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Who is skybluefusion? Where the hell did she come from? Level 4 and I’ve never seen them before!? How is this possible?


Well let’s start with explaining what this means.

skybluefusion~My given name is derived from Jennifer which derives from Guinevere which derives from gwen which means white, fair and hwyfar, which means smooth. Blue has become my name as a converging person. sky blue is a mixture of blue and white. Fusion comes from confusion, for I have spent much of my life in a state of confusion. It has a double meaning though, the other being fusion of selves into a functional being.

I actually had a really nice person, a noder of course, tell me today, “I admit, bluebird_is_sad was my choice of worst user name ever. LOL” True. It was bad. I admit it. I never said it was good. It was a complaint really. I didn’t get the name I’d wanted originally. He also said, “skybluefusion, now that is an awesome name, two thumbs up” Thank you.

I am working toward many changes in my life, and getting away from _is_sad is an important step for me. I hope I have not caused any confusion for anyone. I am grateful to everyone who has supported me as bluebird_is_sad and beyond. I am extremely grateful to those who helped make this change happen.

E2 Article in News for Noders inspired me to write the following section. It is a modified version of what I sent her.

I recently had a conversation about why I spend so much time on everything2.com. E2 is so many things. I know it sounds silly, but I think everything2 can be given at least partial credit for me even being alive.

How can a website be responsible for someone’s life? Well, it’s not so much the site itself as the people who populate it, and the opportunities it provides. I have struggled with mental illness my whole life. Online, especially through my writings on e2, I have been able to open up about who I really am in ways I’ve never been able to do elsewhere. What I’ve received in return for my writing is amazing. Friendship, compassion, understanding, gentle criticism, love. Things that give life meaning.

Everything2 has worked for me on many levels. I use it as a study tool, by letting me node my homework,and by letting me quickly search for information on anything and everything. It provides me with a sense of accomplishment. Every time I node something I feel like I’ve accomplished something, I’ve shared my knowledge. It has provided me with a sense of helping others. I actively seek out “newbies” and offer my assistance and several have taken me up on the offer. It brings me great joy to help others. Most importantly however, is the friendships this website has helped me find. I have several friends, true friends, who are fellow noders. None of which I would have found if not for this site. Some of these people I have spoken to on the phone. Others only through a keyboard. E2 is filled with wonderful, caring, intelligent people. I have shared things in my writings on e2 and in my conversations with the friends this site has brought me that I have never told anyone face to face. Writing about such things has allowed me to learn much about myself, and to grow. Everything2 really is a community. It is a very supportive one at that.

Recently, someone I know online, but not an everythingian, attempted to kill herself. She came in the chatroom we are both regulars in to say goodbye. We knew what she had done, and did not want to lose her, and if she had truly wanted to die she would not have let us know what she had done. Of the few people in the chatroom at the time, no one except myself and the person in trouble was within the United States. I did not have access to a phone. The wonderful noders came through. The catbox became a frenzy and my /msgs poured in. This friend was retrieved by an ambulance after a lovely noder called emergency services.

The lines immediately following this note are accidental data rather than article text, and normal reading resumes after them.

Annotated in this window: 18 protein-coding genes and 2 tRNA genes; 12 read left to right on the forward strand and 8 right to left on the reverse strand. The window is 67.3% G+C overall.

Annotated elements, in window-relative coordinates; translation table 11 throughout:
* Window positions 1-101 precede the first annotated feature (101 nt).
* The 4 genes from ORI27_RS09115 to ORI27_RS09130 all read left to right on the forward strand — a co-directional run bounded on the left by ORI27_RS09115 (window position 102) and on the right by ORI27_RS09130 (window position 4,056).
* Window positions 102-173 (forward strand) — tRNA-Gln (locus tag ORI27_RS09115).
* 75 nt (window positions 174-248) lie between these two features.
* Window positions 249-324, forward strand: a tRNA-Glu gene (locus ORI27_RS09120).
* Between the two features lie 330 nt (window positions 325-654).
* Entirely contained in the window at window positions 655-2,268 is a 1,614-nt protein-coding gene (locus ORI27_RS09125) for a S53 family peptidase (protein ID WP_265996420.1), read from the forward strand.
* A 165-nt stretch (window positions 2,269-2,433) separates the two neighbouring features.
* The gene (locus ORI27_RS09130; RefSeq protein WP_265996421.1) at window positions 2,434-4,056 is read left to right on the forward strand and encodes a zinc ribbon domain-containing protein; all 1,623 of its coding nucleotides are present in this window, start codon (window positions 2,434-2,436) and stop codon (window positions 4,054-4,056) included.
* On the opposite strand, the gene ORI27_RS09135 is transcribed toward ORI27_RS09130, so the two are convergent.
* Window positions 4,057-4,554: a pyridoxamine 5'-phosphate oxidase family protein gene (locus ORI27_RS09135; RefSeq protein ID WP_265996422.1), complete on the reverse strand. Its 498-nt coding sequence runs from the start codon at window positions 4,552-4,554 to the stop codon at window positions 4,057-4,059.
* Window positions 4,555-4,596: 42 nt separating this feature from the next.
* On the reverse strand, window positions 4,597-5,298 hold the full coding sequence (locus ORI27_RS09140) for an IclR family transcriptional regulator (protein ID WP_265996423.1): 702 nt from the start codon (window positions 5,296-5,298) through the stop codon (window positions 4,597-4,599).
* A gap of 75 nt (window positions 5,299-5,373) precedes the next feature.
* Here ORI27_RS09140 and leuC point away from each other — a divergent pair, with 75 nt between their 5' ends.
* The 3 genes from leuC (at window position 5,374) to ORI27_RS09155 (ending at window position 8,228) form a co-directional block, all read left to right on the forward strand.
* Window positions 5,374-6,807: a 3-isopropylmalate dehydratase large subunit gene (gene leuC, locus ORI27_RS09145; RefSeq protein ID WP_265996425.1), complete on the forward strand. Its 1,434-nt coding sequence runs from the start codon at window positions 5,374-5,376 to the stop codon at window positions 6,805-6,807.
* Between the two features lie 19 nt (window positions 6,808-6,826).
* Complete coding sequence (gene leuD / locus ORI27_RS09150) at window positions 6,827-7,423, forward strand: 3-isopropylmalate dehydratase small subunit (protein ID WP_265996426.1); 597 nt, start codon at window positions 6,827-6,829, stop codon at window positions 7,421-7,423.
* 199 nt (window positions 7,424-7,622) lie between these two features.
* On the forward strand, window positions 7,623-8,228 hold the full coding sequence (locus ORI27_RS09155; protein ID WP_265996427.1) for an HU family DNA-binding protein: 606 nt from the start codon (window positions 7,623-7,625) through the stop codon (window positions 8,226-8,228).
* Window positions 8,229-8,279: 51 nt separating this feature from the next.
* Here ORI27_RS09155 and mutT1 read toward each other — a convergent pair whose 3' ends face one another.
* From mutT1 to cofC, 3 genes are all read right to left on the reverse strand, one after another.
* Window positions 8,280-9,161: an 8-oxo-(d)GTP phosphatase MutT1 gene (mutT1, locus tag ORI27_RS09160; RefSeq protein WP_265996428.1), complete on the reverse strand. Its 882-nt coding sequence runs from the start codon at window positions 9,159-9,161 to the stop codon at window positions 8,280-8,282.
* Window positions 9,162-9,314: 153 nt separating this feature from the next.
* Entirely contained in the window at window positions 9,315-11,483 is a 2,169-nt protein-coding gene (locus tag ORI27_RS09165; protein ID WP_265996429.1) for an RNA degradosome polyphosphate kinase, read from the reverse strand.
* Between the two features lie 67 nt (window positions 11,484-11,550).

Although many people say I spend way too much time on e2, I am content. I am learning. I am entertained. I don’t care what people think.

I truly believe everything2.com is a godsend to me.

2004.04.20 at 06:42 ac_hyper says I love the new username! It's lovely!
2004.04.20 at 07:06 bewilderbeast says re April 20, 2004: This was beautiful. e2 really is a community, isn't it.
2004.04.20 at 08:38 maiessa says re April 20, 2004: I'm so glad you've finally changed it. This is an inspiring entry. :)
2004.04.20 at 15:45 Stavr0 says re April 20, 2004: it's all here... http://ascorbic.net/catbox/
2004.04.20 at 15:51 Servo5678 says re April 20, 2004: E2 truly is a wonderous place. Congrats on the name change :-)
2004.04.20 at 15:57 69lovesongs says That's a beautiful name =)
2004.04.20 at 20:38 Berek says Good luck in your new incarnation! :o)
2004.04.20 at 21:37 Wntrmute says I guess this is kinda an honourary C! seeing as I don't actually have the power! Your daylog today very neatly captured a lot of my feelings about the support online environments like E2 can offer, and the sense of satisfaction that comes from trying to help others.
2004.04.20 at 23:45 JudyT says re April 20, 2004: Good name! Excellent name! :-)
2004.4.20@6:07 PM loquacious says re April 20, 2004: Gorgeous. Congrats.
2004.4.20@6:12 PM JohnnyGoodyear says Very lovely with extra blue bits of niceness. Well done.
2004.4.20@6:39 PM dutchess says re April 20, 2004: Good for you! And, me too! I don't spend as much time here as I used to, but I really think E2 can help keep a person sane. I'm with ya, sister! ; )By me too, I meant yeah, I share your feelings.

I've been out for a while, due to a move to Marouba and getting shot in the head during Unknown Armies. To tide you over i'm posting the latest installment of my column, Ask the American. If it is liked, I'll put it in another node, answer questions from E2 users, and post my earlier columns. If not, then you need to realize its all in jest.. mostly.

Ask the American

What the fuck is up with America?